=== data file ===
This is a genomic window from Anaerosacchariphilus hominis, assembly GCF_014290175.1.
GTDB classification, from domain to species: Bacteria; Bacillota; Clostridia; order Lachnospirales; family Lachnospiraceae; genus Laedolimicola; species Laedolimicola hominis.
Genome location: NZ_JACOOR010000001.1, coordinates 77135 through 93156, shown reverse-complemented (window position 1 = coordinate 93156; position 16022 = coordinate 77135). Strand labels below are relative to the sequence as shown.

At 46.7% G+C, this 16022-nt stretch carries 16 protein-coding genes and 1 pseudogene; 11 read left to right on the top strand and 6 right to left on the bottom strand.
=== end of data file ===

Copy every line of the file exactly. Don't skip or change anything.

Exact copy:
This is a genomic window from Anaerosacchariphilus hominis, assembly GCF_014290175.1.
GTDB classification, from domain to species: Bacteria; Bacillota; Clostridia; order Lachnospirales; family Lachnospiraceae; genus Laedolimicola; species Laedolimicola hominis.
Genome location: NZ_JACOOR010000001.1, coordinates 77135 through 93156, shown reverse-complemented (window position 1 = coordinate 93156; position 16022 = coordinate 77135). Strand labels below are relative to the sequence as shown.

At 46.7% G+C, this 16022-nt stretch carries 16 protein-coding genes and 1 pseudogene; 11 read left to right on the top strand and 6 right to left on the bottom strand.